Tuesday, July 13, 2021

Praise for Blue

Kenneth Kellogg, Briana Hunter and Aaron Crouch as The Father, The Mother and The Son in the world premiere of Blue at the 2019 Glimmerglass Festival. Karli Cadel / The Glimmerglass Festival

In February 2022, audiences can experience the Settle Opera premiere of Blue, the 2020 winner of Best New Opera by the Music Critics Association of North America. This portrait of contemporary African American life is the creation of librettist Tazewell Thompson (five NAACP Awards, plus two Emmy nominations) and composer Jeanine Tesori (Tony-winner known for Fun Home). 

A story of love, loss, church, and sisterhood, Blue depicts a young couple celebrating the joy of family with the birth of their son. Later they lean on close-knit community in the wake of their son’s death at the hands of a police officer. See what the press are saying about this important piece, which received its premiere at the 2019 Glimmerglass Festival. 

"Blue demands its place on the stage and within a tradition that for centuries has excluded visions of Black experience. Just as opera helped elevate Blue, so, too, can Blue elevate the future of American opera." — The Washington Post 

"A wrenching and remarkably original opera that explores deeply personal emotional truths and gives them universal resonance." —The Wall Street Journal

Monday, June 28, 2021

GENDER EXPANSIVE TRADITIONS FROM EARLY OPERA

Seattle Opera Celebrates Pride Month, Post 3 of 3

Julianne Gearhart (Sophie von Faninal) and Alice Coote (Octavian) in Strauss' Der Rosenkavalier, 2006. © Wah Lui

From the very beginning of the art form, opera has offered expansive possibilities for gender, sexuality, and beauty. A newcomer to the world of early opera—also known as “opera before Mozart”—will often encounter situations that transgress heteronormativity and cisnormativity.

A work like Gluck’s famous old (1762, revised 1774) opera about Orpheus for example, was written with enough space for different voice types, bodies, and genders to tell the story. At Seattle Opera, we’ve presented this piece as a love story between a man and a woman—and most recently between two women. Next year, when we give Gluck’s masterpiece, it’ll star a countertenor—a male artist who sings in a high vocal range usually associated with women.

High notes are the most exciting. Our ears are designed to collect only a certain range of pitches, and the higher a note is, the more easily we can hear it. That’s why violins are always playing the melody, while instruments like bass, tuba, and timpani support from below with harmony. This fact of acoustics explains why sopranos are so important and ubiquitous in opera today. But in the early days of opera, it was the male soprano, or castrato, who was the lead attraction.

Thursday, June 24, 2021

Meet the Artist: Alexandra LoBianco

Alexandra LoBianco (Tosca) with stage manager Yasmine Kiss. Philp Newton photo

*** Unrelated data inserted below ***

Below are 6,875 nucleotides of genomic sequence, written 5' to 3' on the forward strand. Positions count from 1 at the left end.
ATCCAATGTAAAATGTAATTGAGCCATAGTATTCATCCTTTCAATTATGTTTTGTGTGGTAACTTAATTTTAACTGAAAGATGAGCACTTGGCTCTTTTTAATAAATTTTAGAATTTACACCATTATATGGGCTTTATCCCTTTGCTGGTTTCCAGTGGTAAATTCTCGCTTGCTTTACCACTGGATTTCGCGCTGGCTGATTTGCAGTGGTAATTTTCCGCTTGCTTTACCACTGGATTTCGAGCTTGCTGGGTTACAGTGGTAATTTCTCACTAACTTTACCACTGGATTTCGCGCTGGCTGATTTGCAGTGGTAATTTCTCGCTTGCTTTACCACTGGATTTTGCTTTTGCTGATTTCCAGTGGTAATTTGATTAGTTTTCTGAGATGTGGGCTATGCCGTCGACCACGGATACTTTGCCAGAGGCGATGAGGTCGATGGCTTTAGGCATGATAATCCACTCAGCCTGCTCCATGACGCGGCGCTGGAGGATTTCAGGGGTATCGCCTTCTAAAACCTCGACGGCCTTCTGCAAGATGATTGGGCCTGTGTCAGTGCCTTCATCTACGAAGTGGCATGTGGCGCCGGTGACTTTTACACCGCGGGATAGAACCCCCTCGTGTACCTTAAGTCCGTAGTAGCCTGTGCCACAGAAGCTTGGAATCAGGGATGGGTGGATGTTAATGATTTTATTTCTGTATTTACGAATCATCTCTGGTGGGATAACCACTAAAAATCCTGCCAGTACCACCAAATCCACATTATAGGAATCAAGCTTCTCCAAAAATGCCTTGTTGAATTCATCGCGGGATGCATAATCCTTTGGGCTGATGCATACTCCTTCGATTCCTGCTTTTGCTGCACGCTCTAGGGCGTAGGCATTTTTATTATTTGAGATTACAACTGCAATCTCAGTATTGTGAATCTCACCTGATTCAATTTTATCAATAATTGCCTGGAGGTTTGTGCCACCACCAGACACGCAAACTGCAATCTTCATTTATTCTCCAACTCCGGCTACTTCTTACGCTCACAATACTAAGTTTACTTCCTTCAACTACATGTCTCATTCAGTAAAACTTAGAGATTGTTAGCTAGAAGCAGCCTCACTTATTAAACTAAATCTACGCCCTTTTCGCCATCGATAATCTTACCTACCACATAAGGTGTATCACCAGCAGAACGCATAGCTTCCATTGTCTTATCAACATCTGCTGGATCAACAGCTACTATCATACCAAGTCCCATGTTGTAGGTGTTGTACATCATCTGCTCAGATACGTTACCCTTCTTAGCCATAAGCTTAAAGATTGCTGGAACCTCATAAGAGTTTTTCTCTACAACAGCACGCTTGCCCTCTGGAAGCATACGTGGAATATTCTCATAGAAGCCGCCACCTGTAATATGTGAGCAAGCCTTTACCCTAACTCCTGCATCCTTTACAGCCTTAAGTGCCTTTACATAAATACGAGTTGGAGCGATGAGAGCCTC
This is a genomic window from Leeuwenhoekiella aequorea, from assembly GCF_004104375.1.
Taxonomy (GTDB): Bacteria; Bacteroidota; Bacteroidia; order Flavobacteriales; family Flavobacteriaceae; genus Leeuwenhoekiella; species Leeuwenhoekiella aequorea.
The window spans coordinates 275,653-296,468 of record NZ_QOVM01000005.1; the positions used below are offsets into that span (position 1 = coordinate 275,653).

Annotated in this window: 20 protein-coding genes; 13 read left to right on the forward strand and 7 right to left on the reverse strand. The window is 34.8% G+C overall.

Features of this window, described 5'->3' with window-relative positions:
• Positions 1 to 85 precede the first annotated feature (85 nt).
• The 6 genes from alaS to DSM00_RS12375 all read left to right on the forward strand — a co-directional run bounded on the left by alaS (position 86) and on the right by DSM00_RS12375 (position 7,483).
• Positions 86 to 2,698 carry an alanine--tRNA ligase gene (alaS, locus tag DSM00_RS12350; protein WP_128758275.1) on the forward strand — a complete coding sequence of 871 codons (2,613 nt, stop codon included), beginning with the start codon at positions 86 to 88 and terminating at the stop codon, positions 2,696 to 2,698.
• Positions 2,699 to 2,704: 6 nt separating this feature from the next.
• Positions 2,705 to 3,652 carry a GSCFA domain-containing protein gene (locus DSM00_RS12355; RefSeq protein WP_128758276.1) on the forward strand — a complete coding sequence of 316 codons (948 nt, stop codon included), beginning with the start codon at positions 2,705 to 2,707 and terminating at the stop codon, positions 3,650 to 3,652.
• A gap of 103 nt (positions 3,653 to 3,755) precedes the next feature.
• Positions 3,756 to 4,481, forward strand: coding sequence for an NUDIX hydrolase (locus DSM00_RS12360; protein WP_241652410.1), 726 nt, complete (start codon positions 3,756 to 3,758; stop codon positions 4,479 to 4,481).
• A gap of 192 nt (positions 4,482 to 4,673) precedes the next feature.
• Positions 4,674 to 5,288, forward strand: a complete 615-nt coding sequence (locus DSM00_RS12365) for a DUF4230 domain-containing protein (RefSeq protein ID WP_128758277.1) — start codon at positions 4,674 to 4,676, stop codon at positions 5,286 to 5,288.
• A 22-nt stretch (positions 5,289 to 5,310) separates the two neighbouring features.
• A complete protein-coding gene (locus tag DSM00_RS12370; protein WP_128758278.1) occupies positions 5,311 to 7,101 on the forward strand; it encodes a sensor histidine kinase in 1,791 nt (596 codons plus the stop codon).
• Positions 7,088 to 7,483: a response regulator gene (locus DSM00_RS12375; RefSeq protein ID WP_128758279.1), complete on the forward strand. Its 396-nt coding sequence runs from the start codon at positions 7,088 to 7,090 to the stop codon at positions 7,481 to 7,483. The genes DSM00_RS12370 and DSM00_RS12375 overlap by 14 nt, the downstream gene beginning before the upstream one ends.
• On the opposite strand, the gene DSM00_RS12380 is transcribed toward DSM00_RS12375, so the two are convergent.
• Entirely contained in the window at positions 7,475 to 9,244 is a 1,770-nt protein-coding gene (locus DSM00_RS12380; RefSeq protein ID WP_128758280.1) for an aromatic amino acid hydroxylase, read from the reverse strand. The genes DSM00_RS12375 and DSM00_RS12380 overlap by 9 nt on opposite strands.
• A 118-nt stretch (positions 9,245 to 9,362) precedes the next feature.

On the first day of rehearsal for Seattle Opera’s streaming Tosca, soprano Alexandra LoBianco was thrilled to post her first “rehearsal selfie” in months. “My gratitude is immense and it feels so good to be in the room, watching my beautiful colleagues work,” she wrote on Instagram. “Soaking in every moment; my soul and artistic heart are being refilled.”

A thrilling dramatic-soprano-voice has predestined her for the spotlight. But LoBianco reflects this shine back on others: her friends, cast members, students, costume/hair/and makeup artists, administrative staff, to name a few. “Lexi” doesn't take herself too seriously (just wait ‘til you read the Q&A below!). But she’s serious about opera, and the collective wisdom, energy, teamwork, and love required to make this art form great. Not just a leading lady—Lexi is a teacher, a mentor, and a leader.

Wednesday, June 23, 2021

QUEER OPERA THEN & NOW

Seattle Opera Celebrates Pride Month, Post 2 of 3

Native American transgender tenor Holden Madagame performing with Kiefer Jones at a showcase for Glyndebourne Academy 2017 participants (Sam Stephenson). Learn more about Holden's story in the independent.co.uk. 

The first queer works to be presented in opera came from the imaginations of white, gay, cisgender men. Now in the 21st century—and largely thanks to individuals and groups such as the Black Opera AllianceDr. Naomi André, among other Black, Indigenous, and PoC professionals—the opera stage is being illuminated as a more liberated space, where QTPOC (Queer and Trans People of Color) storytelling and artistry can thrive. But at the very beginning of queer operatic representation in the twentieth century—opera emerged as a significant art form in white gay culture.

Some of these first composers and writers to explore queer themes in opera—more or less overtly—included (from right, clockwise) Oscar Wilde, Francis Poulenc, Benjamin Britten, Leonard Bernstein, Giancarlo Menotti, and Samuel Barber. In this post we’ll consider the contributions of these men, both back when they had to be extremely discreet, and today, when it’s possible to be more direct. (Also, please check out our blog post about “Looking at opera through a queer lens”!)

Sunday, June 20, 2021

LOOKING AT OPERA THROUGH A QUEER LENS

SEATTLE OPERA CELEBRATES PRIDE MONTH, POST 1 OF 3

Hanna Hipp (Isolier) and Sarah Coburn (Adele). 

When Lindy Hume directed Rossini’s 1828 opera Count Ory at Seattle Opera in 2016, gender fluidity was a key element of the production, evident in the big hair and crotch-hugging costumes reminiscent of 1970s glam rock. In the trousers role of Isolier, Hanna Hipp’s androgyny was especially striking. Her steamier moments with Adele (Sarah Coburn) suggested a queer romance between a princess and a more feminine David Bowie à la Labyrinth

“Seattle Opera’s new production of Rossini’s final comic opera is about the fluidity of gender, how we often don’t look like who we are, the vicissitudes of lust, and the lengths people go to get in the sack with someone,” wrote Rebecca Brown in The Stranger.